Thus, from the aforementioned decision, it is clear that if a Contractor contends that he had issued the NOC under duress/ undue influence, the same has to be pleaded and proved before the Court in a Petition under Section 11(6) and only if the Court concludes that the NOC was issued under duress/undue influence, can it refer the dispute to arbitration.Further, the SC, in Union of India v. Parmar Constructions relying on National Insurance has gone to that extent of holding that,
“A rebutable presumption could be drawn that when a no claim has been furnished in the prescribed format at the time of final bills being raised with unilateral deductions made even that acceptable amount will not be released, unless no claim certificate is being attached to the final bills.“
However, these judgements were either given before the 2015 Amendment or in the context of the pre-amended law. Hence, an analysis of the position post 2015 Amendment is taken up to examine if the same parameters set by National Insurance continues to hold the field.
POSITION POST 2015 AMENDMENT:
The 2015 Amendment to the Arbitration and Conciliation Act, 1996 (“The Act“) introduced Section 11(6A), which restricts the Court’s jurisdiction, notwithstanding any previous judgement/decree/order to merely examining the “existence of an arbitration agreement”. Thus, barring the Court’s foray into issues of arbitrability, limitation or any other concomitant issues.
While interpreting the amended Section 11(6A), the SC in Duro Felguera S.A. Vs. Gangavaram Port Limited held that post amendment, the Court’s jurisdiction is limited only to examining the existence of an arbitration agreement. Further, Justice Kurian Joseph delivering a concurring judgement observed,
“From a reading of Section 11(6A), the intention of the legislature is crystal clear i.e. the Court should and need only look into one aspect- the existence of an arbitration agreement. What are the factors for deciding as to whether there is an arbitration agreement is the next question. The resolution to that is simple – it needs to be seen if the agreement contains a clause which provides for arbitration pertaining to the disputes which have arisen between the parties to the agreement.”
Therefore, it can be argued that post amendment to Section 11, the Court/s cannot look into the validity of the NOC or any other issues relating to arbitrability of the dispute. On finding a valid arbitration agreement between the parties, the dispute has to be referred to arbitration and only the arbitrator has the jurisdiction to decide on all such issues.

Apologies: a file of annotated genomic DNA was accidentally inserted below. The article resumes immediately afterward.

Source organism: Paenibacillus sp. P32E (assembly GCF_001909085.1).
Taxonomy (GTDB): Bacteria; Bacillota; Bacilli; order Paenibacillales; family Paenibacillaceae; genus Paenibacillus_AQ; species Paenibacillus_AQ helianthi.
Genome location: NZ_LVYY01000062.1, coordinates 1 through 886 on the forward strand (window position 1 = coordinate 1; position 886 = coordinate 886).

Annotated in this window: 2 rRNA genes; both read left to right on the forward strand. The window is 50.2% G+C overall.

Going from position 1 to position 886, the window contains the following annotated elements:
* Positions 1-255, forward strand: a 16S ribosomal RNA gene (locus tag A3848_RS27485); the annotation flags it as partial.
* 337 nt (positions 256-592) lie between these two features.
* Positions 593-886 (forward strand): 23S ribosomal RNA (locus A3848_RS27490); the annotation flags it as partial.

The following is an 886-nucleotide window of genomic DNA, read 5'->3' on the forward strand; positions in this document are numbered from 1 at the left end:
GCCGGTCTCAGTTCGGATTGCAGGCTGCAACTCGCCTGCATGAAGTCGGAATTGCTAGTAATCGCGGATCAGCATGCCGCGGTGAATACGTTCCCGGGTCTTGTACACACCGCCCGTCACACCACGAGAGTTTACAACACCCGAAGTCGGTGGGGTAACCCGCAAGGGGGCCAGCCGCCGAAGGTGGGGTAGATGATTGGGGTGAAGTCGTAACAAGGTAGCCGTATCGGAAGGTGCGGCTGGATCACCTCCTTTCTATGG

However, the effect of Section 11(6A) and the SC’s judgement in Duro Felguera has been diluted by the Supreme Court in United India Insurance Co v. Antique Art Exports Pvt. Ltd.
NULLIFYING THE EFFECT OF SECTION 11(6A):
In United India Insurance Co., the SC rejected the argument that after introduction of Section 11(6A) and in view of Duro Felguera, a court under Section 11(6A) cannot look into any other issue except the existence of an arbitration agreement. The SC held that courts perform a “judicial function” under Section 11(6A) and not merely an “administrative function”. Further, it characterised the SC’s judgement in Duro Felguera as a “general observation” and therefore, an obiter dictum which is not binding on it despite the Division Bench in Duro Felguera, as stated hereinabove, delivering two separate judgments categorically holding Section 11(6A) to be limiting the jurisdiction of the Court to mere examination of the existence of an arbitration agreement. The SC has once again undone what the legislature intended to do by the amendment and has reverted back to the pre-amendment position of SBP & Co v. Patel Engineering. Thus, the abysmal situation of arbitration law & practice in the country is partly due to the fact that whatever the legislature proposes (by an amendment), the Supreme Court dismisses (by a judgement).
In view of the fact that SC in United India Insurance has not explicitly overruled Duro Felguero and that both the judgements are given by a bench of the same strength, though far fetched, it can still be argued that post amendment, the SC cannot look into the validity of the NOC and has to merely refer the matter to arbitration where the arbitration clause has been invoked after the 2015 Amendment to the Act.